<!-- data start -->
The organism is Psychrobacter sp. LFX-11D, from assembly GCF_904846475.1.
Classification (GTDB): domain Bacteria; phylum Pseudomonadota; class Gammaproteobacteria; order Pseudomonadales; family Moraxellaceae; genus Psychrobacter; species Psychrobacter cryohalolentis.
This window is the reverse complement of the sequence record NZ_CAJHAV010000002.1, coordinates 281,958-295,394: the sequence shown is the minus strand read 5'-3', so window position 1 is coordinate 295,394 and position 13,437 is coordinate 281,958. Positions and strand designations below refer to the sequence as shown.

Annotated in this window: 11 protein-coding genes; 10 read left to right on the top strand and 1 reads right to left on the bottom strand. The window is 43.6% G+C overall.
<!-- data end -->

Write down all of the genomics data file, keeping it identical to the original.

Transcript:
The organism is Psychrobacter sp. LFX-11D, from assembly GCF_904846475.1.
Classification (GTDB): domain Bacteria; phylum Pseudomonadota; class Gammaproteobacteria; order Pseudomonadales; family Moraxellaceae; genus Psychrobacter; species Psychrobacter cryohalolentis.
This window is the reverse complement of the sequence record NZ_CAJHAV010000002.1, coordinates 281,958-295,394: the sequence shown is the minus strand read 5'-3', so window position 1 is coordinate 295,394 and position 13,437 is coordinate 281,958. Positions and strand designations below refer to the sequence as shown.

Annotated in this window: 11 protein-coding genes; 10 read left to right on the top strand and 1 reads right to left on the bottom strand. The window is 43.6% G+C overall.